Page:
Ernst Heinrich Weber

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Ernst Heinrich Weber
Ernst Heinrich Weber.jpg
Ernst Heinrich Weber
Born June 24, 1795
Wittenberg, Saxony, Holy Roman Empire
Died January 26, 1878
Leipzig, Saxony
Nationality German
Fields physician
Known for experimental psychology

Ernst Heinrich Weber (June 24, 1795 – January 26, 1878) was a German physician who is considered one of the founders of experimental psychology. Weber (1795-1878) was an influential and important figure in the areas of physiology and psychology during his lifetime and beyond. His studies on sensation and touch, along with his emphasis on good experimental techniques gave way to new directions and areas of study for future psychologists, physiologists, and anatomists.

Ernst Weber was born into an academic background, with his father serving as a professor at the University of Wittenberg. Weber became a doctor, specializing in anatomy and physiology. Two of his younger brothers, Wilhelm and Eduard, were also influential in academia, both as scientists with one specializing in physics and the other in anatomy. Ernst became a lecturer and a professor at the University of Leipzig and stayed there until his retirement.

Early life[edit]

Ernst Heinrich Weber was born on the 24th of June, 1795 in Wittenberg, Saxony, Holy Roman Empire and son to Michael Weber, a professor of theology at the University of Wittenberg. At a young age, Weber became interested in physics and the sciences after being heavily influenced by Ernst Chladni, a physicist often referred to as the “father of acoustics”.[1] Weber completed secondary school at Meissen and began studying medicine at the University of Wittenberg in 1811. He went on to receive his M.D. in 1815 from the University of Leipzig. The fighting and the aftermath of the Napoleonic wars forced Weber to relocate from Wittenberg. He became an assistant in J.C. Clarus’ medical clinic in Leipzig in 1817 and then a professor in comparative anatomy in 1818 at the University of Leipzig. He became chair of human anatomy at the university in 1821.[2] Ernst Weber’s first direct contribution to psychology came in 1834 when trying to describe the sensation of touch.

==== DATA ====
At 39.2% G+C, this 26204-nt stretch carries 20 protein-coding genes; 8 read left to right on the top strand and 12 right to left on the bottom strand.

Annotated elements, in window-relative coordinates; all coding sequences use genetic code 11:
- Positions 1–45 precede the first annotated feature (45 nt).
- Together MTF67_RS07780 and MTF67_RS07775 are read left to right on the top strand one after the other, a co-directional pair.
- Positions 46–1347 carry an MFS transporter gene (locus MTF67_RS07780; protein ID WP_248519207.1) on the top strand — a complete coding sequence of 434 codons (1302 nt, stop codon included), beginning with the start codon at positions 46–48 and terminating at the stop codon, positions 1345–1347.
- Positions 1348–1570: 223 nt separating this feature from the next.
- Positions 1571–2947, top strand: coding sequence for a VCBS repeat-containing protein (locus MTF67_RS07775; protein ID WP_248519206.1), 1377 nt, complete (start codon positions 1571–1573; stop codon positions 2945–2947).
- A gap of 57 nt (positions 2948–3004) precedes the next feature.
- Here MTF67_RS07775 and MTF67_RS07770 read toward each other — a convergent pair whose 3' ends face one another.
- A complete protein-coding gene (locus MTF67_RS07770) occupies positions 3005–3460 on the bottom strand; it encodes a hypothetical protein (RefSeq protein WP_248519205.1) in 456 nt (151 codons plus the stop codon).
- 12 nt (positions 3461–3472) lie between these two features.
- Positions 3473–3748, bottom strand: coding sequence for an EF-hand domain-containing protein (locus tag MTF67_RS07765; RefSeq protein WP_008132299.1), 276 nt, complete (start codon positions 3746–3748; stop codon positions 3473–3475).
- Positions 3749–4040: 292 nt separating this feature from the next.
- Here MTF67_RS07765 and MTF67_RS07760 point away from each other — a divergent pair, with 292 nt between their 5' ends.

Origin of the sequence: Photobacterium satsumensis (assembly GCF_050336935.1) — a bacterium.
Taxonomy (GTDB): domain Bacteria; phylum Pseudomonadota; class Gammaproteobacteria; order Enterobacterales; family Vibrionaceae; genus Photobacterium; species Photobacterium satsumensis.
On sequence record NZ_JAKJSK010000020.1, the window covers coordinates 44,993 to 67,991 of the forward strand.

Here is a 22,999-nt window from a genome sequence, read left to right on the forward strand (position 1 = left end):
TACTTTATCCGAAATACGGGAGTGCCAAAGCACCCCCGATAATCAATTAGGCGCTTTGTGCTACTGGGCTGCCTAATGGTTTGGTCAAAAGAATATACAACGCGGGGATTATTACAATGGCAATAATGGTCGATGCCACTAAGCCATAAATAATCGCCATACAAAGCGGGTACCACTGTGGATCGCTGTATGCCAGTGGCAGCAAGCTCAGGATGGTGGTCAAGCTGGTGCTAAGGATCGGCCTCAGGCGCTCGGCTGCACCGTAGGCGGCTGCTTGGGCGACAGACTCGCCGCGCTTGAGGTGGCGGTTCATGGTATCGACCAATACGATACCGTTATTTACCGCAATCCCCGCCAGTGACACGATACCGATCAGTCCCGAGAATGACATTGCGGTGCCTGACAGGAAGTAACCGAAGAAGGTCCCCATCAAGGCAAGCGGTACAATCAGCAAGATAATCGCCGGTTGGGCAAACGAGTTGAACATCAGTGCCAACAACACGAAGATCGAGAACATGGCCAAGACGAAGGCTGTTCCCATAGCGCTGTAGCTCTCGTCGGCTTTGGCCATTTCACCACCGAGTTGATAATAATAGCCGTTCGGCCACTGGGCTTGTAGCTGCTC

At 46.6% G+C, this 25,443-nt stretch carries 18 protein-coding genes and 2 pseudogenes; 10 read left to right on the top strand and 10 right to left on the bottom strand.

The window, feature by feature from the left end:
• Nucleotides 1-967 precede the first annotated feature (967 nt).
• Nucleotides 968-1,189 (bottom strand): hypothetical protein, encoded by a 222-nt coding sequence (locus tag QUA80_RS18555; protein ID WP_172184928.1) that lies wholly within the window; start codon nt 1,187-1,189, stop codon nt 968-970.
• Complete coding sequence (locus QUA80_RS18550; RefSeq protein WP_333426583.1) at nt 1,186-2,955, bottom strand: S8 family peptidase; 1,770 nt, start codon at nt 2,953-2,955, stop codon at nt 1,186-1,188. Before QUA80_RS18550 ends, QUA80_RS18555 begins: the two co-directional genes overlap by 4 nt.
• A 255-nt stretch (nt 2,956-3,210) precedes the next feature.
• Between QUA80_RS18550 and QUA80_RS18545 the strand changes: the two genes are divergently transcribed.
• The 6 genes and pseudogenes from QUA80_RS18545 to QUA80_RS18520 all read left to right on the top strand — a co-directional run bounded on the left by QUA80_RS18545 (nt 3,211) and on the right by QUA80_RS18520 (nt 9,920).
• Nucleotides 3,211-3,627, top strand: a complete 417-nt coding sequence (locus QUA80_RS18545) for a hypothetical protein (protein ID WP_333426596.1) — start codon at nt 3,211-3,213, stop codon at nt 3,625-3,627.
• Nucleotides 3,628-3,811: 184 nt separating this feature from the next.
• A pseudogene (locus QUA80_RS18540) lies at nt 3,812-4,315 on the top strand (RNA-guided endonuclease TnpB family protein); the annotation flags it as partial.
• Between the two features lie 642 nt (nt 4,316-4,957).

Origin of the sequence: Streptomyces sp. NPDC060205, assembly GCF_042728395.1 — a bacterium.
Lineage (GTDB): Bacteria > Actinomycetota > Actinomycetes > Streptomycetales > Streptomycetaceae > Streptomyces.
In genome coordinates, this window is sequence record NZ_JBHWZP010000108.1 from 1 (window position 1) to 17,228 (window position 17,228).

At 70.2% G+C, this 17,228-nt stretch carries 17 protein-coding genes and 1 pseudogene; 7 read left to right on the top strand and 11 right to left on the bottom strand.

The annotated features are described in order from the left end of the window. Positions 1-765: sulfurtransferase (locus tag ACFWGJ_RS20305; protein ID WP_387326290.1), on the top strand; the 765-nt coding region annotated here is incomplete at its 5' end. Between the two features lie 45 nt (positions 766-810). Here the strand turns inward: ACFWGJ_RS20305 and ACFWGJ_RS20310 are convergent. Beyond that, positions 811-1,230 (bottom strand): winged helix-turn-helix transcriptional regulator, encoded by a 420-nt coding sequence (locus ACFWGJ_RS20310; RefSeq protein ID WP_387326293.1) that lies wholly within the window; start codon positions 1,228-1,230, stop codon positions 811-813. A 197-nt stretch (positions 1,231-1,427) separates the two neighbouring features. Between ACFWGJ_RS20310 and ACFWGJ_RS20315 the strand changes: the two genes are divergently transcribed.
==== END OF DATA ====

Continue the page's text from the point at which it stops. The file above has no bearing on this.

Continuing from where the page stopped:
Contributions[edit]

Just-Noticeable Difference: Weber describes just-noticeable difference as the following, “in observing the disparity between things that are compared, we perceive not the difference between the things, but the ratio of this difference to the magnitude of things compared.” In other words, we are able to distinguish the relative difference, not the absolute difference between items. Or, we can discern between some constant ratio, not some constant difference. Weber’s first work with JND had to do with differences in weight, in that JND is the "minimum amount of difference between two weights necessary to tell them apart".[3] For this, Weber found that the finest discrimination between weights was when they differed by 3%. For example, if you were holding a 100g block, the second block would need to weigh at least 103g in order to notice a difference. Weber also suspected that a constant fraction applied for all senses, but is different for each sense. When comparing the differences in line length, there must be at least 0.01 difference in order to distinguish the two. When comparing music pitch, there must be at least 0.006 vibrations per second difference.[3] So for every sense, some increase in measurement is needed in order to tell a difference.

Weber's Law: Weber’s Law, as labeled by Gustav Theodor Fechner, helps show that psychological events can be studied in conjunction with measurable physical stimulus values.[4]

ΔR/R = k
ΔR: amount of stimulation that needs to be added for JND
R: amount of existing stimulation
K: constant (different for each sense)

It has been found that Weber’s law is invalid at extremes of a range of intensities. Fechner took inspiration from Weber’s Law and developed what we know today as Fechner’s Law. Fechner’s Law varied and was advanced in the fact that Fechner had developed new methods for measuring JND in senses, making them more accurate.[3]